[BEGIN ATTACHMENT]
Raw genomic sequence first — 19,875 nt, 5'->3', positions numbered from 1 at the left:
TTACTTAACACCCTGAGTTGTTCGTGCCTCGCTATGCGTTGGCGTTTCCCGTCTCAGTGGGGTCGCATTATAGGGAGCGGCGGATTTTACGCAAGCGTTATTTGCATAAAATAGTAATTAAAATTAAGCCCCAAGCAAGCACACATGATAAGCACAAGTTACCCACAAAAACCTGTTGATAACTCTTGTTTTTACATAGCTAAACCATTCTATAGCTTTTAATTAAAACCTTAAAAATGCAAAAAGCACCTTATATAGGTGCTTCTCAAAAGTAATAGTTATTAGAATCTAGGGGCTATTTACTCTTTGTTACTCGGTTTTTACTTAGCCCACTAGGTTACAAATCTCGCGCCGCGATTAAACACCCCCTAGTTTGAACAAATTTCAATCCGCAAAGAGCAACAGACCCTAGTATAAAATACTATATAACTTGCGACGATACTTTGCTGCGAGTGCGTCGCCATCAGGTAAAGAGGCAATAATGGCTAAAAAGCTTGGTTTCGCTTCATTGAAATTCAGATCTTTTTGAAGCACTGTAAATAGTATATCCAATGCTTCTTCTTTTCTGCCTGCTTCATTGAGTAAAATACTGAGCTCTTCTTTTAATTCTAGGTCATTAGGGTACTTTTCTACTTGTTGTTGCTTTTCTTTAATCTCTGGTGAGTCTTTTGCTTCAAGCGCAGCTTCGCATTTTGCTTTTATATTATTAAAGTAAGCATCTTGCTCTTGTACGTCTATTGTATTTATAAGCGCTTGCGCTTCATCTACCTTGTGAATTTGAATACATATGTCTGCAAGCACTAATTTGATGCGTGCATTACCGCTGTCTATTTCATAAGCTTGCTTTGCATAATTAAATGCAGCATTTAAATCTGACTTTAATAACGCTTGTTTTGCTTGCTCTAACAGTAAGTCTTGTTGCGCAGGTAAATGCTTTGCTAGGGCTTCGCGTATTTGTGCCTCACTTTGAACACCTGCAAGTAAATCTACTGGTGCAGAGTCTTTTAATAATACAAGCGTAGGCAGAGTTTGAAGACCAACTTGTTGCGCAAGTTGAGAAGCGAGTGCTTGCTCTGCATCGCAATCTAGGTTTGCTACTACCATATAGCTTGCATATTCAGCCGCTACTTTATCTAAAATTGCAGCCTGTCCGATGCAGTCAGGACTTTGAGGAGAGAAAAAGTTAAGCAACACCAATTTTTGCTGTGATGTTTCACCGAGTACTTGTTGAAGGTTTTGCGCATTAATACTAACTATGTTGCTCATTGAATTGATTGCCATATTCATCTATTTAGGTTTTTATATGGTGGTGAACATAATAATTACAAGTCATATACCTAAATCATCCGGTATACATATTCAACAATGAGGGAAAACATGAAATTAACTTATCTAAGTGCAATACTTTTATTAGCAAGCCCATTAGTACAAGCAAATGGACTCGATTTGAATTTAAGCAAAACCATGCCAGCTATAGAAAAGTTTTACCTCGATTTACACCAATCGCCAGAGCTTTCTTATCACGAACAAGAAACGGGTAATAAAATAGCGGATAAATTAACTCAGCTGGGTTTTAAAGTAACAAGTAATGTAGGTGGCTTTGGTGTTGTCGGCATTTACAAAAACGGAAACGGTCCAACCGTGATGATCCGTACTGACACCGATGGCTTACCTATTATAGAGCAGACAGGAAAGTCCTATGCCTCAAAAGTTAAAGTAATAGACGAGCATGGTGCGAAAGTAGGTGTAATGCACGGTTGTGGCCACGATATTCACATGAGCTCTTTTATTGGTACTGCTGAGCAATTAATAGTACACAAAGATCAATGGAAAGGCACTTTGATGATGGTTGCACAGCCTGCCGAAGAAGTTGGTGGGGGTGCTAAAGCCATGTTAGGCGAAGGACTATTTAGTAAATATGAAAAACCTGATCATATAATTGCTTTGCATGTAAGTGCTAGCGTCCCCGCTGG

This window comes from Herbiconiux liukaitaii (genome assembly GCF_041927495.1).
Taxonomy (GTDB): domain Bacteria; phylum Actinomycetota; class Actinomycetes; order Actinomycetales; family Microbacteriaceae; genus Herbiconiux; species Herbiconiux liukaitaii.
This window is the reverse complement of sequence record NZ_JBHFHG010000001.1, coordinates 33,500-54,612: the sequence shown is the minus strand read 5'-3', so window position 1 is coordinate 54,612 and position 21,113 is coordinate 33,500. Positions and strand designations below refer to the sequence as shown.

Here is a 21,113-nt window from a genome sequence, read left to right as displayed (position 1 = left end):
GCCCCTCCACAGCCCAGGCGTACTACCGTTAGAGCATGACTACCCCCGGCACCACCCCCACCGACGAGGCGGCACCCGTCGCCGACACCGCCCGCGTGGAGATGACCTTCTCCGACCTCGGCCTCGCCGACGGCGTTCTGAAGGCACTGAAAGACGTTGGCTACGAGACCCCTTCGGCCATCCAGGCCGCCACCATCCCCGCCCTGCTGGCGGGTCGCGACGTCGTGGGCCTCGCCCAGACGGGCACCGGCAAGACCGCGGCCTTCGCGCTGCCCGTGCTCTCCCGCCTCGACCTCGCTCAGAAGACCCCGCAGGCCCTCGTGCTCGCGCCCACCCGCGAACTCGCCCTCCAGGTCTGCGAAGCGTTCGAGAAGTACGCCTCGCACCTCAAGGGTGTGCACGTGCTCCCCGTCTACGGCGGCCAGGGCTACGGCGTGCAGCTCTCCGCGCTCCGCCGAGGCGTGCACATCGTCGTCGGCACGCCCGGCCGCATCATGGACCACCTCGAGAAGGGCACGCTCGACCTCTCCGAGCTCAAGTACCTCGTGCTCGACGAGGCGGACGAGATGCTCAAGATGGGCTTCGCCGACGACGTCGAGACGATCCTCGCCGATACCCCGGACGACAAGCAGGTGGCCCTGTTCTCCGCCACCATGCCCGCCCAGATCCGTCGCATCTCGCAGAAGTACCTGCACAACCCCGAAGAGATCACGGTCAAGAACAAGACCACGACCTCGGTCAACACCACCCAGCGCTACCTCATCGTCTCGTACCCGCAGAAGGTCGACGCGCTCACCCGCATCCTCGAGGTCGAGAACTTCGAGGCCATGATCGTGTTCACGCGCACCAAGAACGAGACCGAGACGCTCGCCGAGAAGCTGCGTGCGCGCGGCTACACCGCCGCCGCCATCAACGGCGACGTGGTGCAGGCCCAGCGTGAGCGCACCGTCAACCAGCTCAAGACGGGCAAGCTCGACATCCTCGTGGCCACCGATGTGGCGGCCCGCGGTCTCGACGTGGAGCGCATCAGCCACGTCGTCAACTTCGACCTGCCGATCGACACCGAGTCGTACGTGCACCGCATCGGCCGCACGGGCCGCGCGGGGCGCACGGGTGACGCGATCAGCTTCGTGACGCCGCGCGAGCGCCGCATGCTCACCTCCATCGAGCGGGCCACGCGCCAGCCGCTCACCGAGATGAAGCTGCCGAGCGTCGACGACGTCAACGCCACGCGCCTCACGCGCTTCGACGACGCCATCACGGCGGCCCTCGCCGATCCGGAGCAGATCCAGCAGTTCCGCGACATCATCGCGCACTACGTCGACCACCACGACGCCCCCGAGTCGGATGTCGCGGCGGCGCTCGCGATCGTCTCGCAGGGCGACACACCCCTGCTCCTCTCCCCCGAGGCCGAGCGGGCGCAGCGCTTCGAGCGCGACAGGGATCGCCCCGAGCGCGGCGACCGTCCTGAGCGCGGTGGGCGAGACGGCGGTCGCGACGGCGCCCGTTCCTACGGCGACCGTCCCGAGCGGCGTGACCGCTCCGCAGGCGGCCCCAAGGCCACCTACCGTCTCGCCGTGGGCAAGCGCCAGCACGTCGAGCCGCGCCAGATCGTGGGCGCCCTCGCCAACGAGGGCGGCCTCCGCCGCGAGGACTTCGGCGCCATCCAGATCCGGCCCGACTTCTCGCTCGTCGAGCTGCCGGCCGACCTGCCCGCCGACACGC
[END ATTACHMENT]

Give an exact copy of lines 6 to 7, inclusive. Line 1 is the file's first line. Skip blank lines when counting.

Here is a 21,113-nt window from a genome sequence, read left to right as displayed (position 1 = left end):
GCCCCTCCACAGCCCAGGCGTACTACCGTTAGAGCATGACTACCCCCGGCACCACCCCCACCGACGAGGCGGCACCCGTCGCCGACACCGCCCGCGTGGAGATGACCTTCTCCGACCTCGGCCTCGCCGACGGCGTTCTGAAGGCACTGAAAGACGTTGGCTACGAGACCCCTTCGGCCATCCAGGCCGCCACCATCCCCGCCCTGCTGGCGGGTCGCGACGTCGTGGGCCTCGCCCAGACGGGCACCGGCAAGACCGCGGCCTTCGCGCTGCCCGTGCTCTCCCGCCTCGACCTCGCTCAGAAGACCCCGCAGGCCCTCGTGCTCGCGCCCACCCGCGAACTCGCCCTCCAGGTCTGCGAAGCGTTCGAGAAGTACGCCTCGCACCTCAAGGGTGTGCACGTGCTCCCCGTCTACGGCGGCCAGGGCTACGGCGTGCAGCTCTCCGCGCTCCGCCGAGGCGTGCACATCGTCGTCGGCACGCCCGGCCGCATCATGGACCACCTCGAGAAGGGCACGCTCGACCTCTCCGAGCTCAAGTACCTCGTGCTCGACGAGGCGGACGAGATGCTCAAGATGGGCTTCGCCGACGACGTCGAGACGATCCTCGCCGATACCCCGGACGACAAGCAGGTGGCCCTGTTCTCCGCCACCATGCCCGCCCAGATCCGTCGCATCTCGCAGAAGTACCTGCACAACCCCGAAGAGATCACGGTCAAGAACAAGACCACGACCTCGGTCAACACCACCCAGCGCTACCTCATCGTCTCGTACCCGCAGAAGGTCGACGCGCTCACCCGCATCCTCGAGGTCGAGAACTTCGAGGCCATGATCGTGTTCACGCGCACCAAGAACGAGACCGAGACGCTCGCCGAGAAGCTGCGTGCGCGCGGCTACACCGCCGCCGCCATCAACGGCGACGTGGTGCAGGCCCAGCGTGAGCGCACCGTCAACCAGCTCAAGACGGGCAAGCTCGACATCCTCGTGGCCACCGATGTGGCGGCCCGCGGTCTCGACGTGGAGCGCATCAGCCACGTCGTCAACTTCGACCTGCCGATCGACACCGAGTCGTACGTGCACCGCATCGGCCGCACGGGCCGCGCGGGGCGCACGGGTGACGCGATCAGCTTCGTGACGCCGCGCGAGCGCCGCATGCTCACCTCCATCGAGCGGGCCACGCGCCAGCCGCTCACCGAGATGAAGCTGCCGAGCGTCGACGACGTCAACGCCACGCGCCTCACGCGCTTCGACGACGCCATCACGGCGGCCCTCGCCGATCCGGAGCAGATCCAGCAGTTCCGCGACATCATCGCGCACTACGTCGACCACCACGACGCCCCCGAGTCGGATGTCGCGGCGGCGCTCGCGATCGTCTCGCAGGGCGACACACCCCTGCTCCTCTCCCCCGAGGCCGAGCGGGCGCAGCGCTTCGAGCGCGACAGGGATCGCCCCGAGCGCGGCGACCGTCCTGAGCGCGGTGGGCGAGACGGCGGTCGCGACGGCGCCCGTTCCTACGGCGACCGTCCCGAGCGGCGTGACCGCTCCGCAGGCGGCCCCAAGGCCACCTACCGTCTCGCCGTGGGCAAGCGCCAGCACGTCGAGCCGCGCCAGATCGTGGGCGCCCTCGCCAACGAGGGCGGCCTCCGCCGCGAGGACTTCGGCGCCATCCAGATCCGGCCCGACTTCTCGCTCGTCGAGCTGCCGGCCGACCTGCCCGCCGACACGC